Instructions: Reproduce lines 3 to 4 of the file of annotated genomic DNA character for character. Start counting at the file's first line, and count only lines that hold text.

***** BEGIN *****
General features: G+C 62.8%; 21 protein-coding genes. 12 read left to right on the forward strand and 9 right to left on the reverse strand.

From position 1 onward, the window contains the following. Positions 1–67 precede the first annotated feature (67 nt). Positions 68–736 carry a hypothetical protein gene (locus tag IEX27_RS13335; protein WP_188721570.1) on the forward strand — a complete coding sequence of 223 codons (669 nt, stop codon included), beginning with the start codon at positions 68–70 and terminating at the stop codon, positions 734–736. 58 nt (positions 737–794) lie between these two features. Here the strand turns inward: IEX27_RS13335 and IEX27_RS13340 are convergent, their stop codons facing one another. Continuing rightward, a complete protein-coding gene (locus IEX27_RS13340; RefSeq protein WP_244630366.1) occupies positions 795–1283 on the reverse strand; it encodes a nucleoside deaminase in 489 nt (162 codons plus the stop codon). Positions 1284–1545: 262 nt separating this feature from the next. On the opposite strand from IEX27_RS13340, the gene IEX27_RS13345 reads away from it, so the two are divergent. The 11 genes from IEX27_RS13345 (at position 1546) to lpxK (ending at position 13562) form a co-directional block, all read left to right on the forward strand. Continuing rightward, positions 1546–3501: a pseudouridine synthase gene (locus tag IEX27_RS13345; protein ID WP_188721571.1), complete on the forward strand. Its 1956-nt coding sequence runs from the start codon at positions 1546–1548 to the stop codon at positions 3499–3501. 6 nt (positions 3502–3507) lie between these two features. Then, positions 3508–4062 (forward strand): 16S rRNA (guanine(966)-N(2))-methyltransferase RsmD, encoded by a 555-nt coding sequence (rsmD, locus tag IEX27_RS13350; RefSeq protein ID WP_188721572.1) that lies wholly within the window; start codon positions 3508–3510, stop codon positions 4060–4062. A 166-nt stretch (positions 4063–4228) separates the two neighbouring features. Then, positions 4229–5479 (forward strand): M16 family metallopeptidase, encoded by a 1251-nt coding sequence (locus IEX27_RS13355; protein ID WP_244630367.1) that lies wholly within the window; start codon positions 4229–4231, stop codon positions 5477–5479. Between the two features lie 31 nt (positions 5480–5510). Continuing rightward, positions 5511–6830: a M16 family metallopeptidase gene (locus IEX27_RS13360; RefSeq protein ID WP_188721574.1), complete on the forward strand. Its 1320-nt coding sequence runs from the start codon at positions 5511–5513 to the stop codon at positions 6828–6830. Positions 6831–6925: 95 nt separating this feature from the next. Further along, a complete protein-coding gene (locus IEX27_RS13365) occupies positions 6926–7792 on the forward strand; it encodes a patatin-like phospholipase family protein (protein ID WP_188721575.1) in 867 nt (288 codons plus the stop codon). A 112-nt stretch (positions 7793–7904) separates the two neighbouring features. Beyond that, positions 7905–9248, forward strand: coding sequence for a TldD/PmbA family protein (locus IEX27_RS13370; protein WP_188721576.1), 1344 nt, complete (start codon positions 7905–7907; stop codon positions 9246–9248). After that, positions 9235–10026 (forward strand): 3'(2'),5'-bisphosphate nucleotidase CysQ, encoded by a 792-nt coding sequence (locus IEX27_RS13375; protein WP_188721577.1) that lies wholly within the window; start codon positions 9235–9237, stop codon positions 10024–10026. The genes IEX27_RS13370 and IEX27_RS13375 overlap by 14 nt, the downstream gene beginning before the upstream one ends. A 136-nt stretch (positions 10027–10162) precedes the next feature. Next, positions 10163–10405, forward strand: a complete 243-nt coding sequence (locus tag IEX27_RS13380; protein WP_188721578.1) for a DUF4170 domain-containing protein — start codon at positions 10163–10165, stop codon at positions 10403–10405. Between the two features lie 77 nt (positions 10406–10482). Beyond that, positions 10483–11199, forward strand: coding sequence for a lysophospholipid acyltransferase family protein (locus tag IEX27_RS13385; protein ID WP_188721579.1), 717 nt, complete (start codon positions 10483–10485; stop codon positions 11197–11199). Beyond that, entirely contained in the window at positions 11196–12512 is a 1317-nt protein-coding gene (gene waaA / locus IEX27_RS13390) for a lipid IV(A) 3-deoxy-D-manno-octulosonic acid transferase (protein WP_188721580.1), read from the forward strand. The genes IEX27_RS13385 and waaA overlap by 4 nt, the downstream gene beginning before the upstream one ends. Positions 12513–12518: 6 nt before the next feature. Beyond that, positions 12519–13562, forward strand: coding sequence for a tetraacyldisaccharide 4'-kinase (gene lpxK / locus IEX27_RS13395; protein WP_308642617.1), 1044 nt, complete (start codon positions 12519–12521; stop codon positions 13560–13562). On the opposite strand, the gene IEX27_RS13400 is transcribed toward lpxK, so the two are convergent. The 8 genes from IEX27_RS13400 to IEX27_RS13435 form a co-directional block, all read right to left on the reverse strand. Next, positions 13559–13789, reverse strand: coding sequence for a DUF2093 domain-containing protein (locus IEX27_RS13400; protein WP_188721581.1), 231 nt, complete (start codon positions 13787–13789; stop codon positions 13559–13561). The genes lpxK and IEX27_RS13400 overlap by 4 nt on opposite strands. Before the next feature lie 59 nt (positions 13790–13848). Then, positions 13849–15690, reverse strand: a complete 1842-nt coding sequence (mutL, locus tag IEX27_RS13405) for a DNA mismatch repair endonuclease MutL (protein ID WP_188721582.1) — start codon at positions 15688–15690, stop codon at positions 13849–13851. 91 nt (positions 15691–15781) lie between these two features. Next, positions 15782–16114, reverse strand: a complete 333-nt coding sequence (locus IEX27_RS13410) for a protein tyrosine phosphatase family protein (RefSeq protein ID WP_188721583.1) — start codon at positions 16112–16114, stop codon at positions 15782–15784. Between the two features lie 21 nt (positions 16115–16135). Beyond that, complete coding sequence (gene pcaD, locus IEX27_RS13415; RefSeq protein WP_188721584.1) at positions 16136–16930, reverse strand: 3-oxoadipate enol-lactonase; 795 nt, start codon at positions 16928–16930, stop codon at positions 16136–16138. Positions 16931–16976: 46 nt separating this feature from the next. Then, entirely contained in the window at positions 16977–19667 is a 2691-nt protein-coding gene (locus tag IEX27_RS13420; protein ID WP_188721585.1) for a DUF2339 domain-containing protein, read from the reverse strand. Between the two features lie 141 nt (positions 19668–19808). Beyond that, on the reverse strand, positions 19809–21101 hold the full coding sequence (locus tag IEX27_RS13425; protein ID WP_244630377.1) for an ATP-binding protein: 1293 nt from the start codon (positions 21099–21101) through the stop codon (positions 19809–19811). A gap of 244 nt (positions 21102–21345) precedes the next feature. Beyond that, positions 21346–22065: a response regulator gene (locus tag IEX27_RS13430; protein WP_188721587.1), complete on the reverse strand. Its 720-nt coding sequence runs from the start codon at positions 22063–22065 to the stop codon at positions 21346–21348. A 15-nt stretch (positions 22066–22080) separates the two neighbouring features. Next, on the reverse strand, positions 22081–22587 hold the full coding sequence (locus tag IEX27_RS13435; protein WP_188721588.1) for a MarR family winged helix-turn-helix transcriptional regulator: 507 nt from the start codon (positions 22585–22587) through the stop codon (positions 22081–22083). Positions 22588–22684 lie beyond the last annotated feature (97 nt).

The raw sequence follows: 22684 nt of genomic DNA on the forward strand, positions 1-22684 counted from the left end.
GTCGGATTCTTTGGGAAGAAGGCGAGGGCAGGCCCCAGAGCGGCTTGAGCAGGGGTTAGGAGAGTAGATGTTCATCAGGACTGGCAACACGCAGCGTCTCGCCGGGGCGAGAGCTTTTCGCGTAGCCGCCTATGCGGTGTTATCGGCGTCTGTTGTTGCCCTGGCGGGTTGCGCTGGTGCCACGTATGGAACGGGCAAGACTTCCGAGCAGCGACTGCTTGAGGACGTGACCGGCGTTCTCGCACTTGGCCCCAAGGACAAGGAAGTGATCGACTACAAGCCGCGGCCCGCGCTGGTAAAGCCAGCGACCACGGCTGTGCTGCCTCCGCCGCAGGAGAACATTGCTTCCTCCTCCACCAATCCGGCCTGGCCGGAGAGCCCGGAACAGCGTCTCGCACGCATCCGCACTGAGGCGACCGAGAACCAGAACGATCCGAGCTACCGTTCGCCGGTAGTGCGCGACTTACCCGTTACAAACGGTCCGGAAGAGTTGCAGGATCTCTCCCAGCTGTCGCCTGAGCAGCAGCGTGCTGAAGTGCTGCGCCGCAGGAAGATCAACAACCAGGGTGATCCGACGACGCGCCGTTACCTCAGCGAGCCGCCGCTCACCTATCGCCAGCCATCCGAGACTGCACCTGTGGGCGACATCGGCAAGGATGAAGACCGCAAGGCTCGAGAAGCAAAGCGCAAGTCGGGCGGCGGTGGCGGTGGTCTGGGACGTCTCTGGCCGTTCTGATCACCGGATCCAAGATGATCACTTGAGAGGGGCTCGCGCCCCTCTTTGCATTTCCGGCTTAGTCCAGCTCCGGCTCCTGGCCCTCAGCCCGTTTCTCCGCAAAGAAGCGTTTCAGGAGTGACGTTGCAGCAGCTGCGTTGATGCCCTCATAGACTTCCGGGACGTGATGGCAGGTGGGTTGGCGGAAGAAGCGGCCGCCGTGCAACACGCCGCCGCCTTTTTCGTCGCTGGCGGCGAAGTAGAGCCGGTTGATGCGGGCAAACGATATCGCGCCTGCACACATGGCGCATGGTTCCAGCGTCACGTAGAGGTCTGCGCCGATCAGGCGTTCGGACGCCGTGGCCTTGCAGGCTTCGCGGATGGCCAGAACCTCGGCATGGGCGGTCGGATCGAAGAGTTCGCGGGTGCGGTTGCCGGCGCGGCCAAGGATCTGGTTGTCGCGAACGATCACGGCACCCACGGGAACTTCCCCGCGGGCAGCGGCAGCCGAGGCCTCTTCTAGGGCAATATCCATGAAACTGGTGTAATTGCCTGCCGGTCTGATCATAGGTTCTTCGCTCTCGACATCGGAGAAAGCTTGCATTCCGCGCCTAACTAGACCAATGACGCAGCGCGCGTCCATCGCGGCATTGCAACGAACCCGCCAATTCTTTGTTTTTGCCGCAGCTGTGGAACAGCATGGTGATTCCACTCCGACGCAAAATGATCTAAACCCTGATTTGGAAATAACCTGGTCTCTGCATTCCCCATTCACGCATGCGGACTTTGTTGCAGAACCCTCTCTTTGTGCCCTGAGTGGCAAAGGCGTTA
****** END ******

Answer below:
The raw sequence follows: 22684 nt of genomic DNA on the forward strand, positions 1-22684 counted from the left end.
GTCGGATTCTTTGGGAAGAAGGCGAGGGCAGGCCCCAGAGCGGCTTGAGCAGGGGTTAGGAGAGTAGATGTTCATCAGGACTGGCAACACGCAGCGTCTCGCCGGGGCGAGAGCTTTTCGCGTAGCCGCCTATGCGGTGTTATCGGCGTCTGTTGTTGCCCTGGCGGGTTGCGCTGGTGCCACGTATGGAACGGGCAAGACTTCCGAGCAGCGACTGCTTGAGGACGTGACCGGCGTTCTCGCACTTGGCCCCAAGGACAAGGAAGTGATCGACTACAAGCCGCGGCCCGCGCTGGTAAAGCCAGCGACCACGGCTGTGCTGCCTCCGCCGCAGGAGAACATTGCTTCCTCCTCCACCAATCCGGCCTGGCCGGAGAGCCCGGAACAGCGTCTCGCACGCATCCGCACTGAGGCGACCGAGAACCAGAACGATCCGAGCTACCGTTCGCCGGTAGTGCGCGACTTACCCGTTACAAACGGTCCGGAAGAGTTGCAGGATCTCTCCCAGCTGTCGCCTGAGCAGCAGCGTGCTGAAGTGCTGCGCCGCAGGAAGATCAACAACCAGGGTGATCCGACGACGCGCCGTTACCTCAGCGAGCCGCCGCTCACCTATCGCCAGCCATCCGAGACTGCACCTGTGGGCGACATCGGCAAGGATGAAGACCGCAAGGCTCGAGAAGCAAAGCGCAAGTCGGGCGGCGGTGGCGGTGGTCTGGGACGTCTCTGGCCGTTCTGATCACCGGATCCAAGATGATCACTTGAGAGGGGCTCGCGCCCCTCTTTGCATTTCCGGCTTAGTCCAGCTCCGGCTCCTGGCCCTCAGCCCGTTTCTCCGCAAAGAAGCGTTTCAGGAGTGACGTTGCAGCAGCTGCGTTGATGCCCTCATAGACTTCCGGGACGTGATGGCAGGTGGGTTGGCGGAAGAAGCGGCCGCCGTGCAACACGCCGCCGCCTTTTTCGTCGCTGGCGGCGAAGTAGAGCCGGTTGATGCGGGCAAACGATATCGCGCCTGCACACATGGCGCATGGTTCCAGCGTCACGTAGAGGTCTGCGCCGATCAGGCGTTCGGACGCCGTGGCCTTGCAGGCTTCGCGGATGGCCAGAACCTCGGCATGGGCGGTCGGATCGAAGAGTTCGCGGGTGCGGTTGCCGGCGCGGCCAAGGATCTGGTTGTCGCGAACGATCACGGCACCCACGGGAACTTCCCCGCGGGCAGCGGCAGCCGAGGCCTCTTCTAGGGCAATATCCATGAAACTGGTGTAATTGCCTGCCGGTCTGATCATAGGTTCTTCGCTCTCGACATCGGAGAAAGCTTGCATTCCGCGCCTAACTAGACCAATGACGCAGCGCGCGTCCATCGCGGCATTGCAACGAACCCGCCAATTCTTTGTTTTTGCCGCAGCTGTGGAACAGCATGGTGATTCCACTCCGACGCAAAATGATCTAAACCCTGATTTGGAAATAACCTGGTCTCTGCATTCCCCATTCACGCATGCGGACTTTGTTGCAGAACCCTCTCTTTGTGCCCTGAGTGGCAAAGGCGTTA